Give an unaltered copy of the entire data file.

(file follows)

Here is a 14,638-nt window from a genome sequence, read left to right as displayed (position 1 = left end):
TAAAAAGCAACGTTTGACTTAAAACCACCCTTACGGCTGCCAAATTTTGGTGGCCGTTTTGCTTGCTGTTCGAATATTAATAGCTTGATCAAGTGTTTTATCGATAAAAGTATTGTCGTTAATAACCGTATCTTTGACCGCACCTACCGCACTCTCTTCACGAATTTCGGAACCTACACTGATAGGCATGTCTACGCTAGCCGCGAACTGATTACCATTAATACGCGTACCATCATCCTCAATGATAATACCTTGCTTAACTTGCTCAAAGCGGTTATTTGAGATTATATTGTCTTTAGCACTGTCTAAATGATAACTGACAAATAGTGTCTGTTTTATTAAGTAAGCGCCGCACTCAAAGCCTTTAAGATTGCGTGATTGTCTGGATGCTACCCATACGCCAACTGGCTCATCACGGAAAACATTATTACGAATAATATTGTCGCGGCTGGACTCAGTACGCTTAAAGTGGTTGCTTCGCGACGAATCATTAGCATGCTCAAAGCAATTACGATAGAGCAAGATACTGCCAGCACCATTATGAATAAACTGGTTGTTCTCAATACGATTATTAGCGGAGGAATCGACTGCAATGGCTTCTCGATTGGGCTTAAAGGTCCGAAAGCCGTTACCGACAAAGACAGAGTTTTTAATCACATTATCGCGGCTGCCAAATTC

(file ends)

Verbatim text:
Here is a 14,638-nt window from a genome sequence, read left to right as displayed (position 1 = left end):
TAAAAAGCAACGTTTGACTTAAAACCACCCTTACGGCTGCCAAATTTTGGTGGCCGTTTTGCTTGCTGTTCGAATATTAATAGCTTGATCAAGTGTTTTATCGATAAAAGTATTGTCGTTAATAACCGTATCTTTGACCGCACCTACCGCACTCTCTTCACGAATTTCGGAACCTACACTGATAGGCATGTCTACGCTAGCCGCGAACTGATTACCATTAATACGCGTACCATCATCCTCAATGATAATACCTTGCTTAACTTGCTCAAAGCGGTTATTTGAGATTATATTGTCTTTAGCACTGTCTAAATGATAACTGACAAATAGTGTCTGTTTTATTAAGTAAGCGCCGCACTCAAAGCCTTTAAGATTGCGTGATTGTCTGGATGCTACCCATACGCCAACTGGCTCATCACGGAAAACATTATTACGAATAATATTGTCGCGGCTGGACTCAGTACGCTTAAAGTGGTTGCTTCGCGACGAATCATTAGCATGCTCAAAGCAATTACGATAGAGCAAGATACTGCCAGCACCATTATGAATAAACTGGTTGTTCTCAATACGATTATTAGCGGAGGAATCGACTGCAATGGCTTCTCGATTGGGCTTAAAGGTCCGAAAGCCGTTACCGACAAAGACAGAGTTTTTAATCACATTATCGCGGCTGCCAAATTC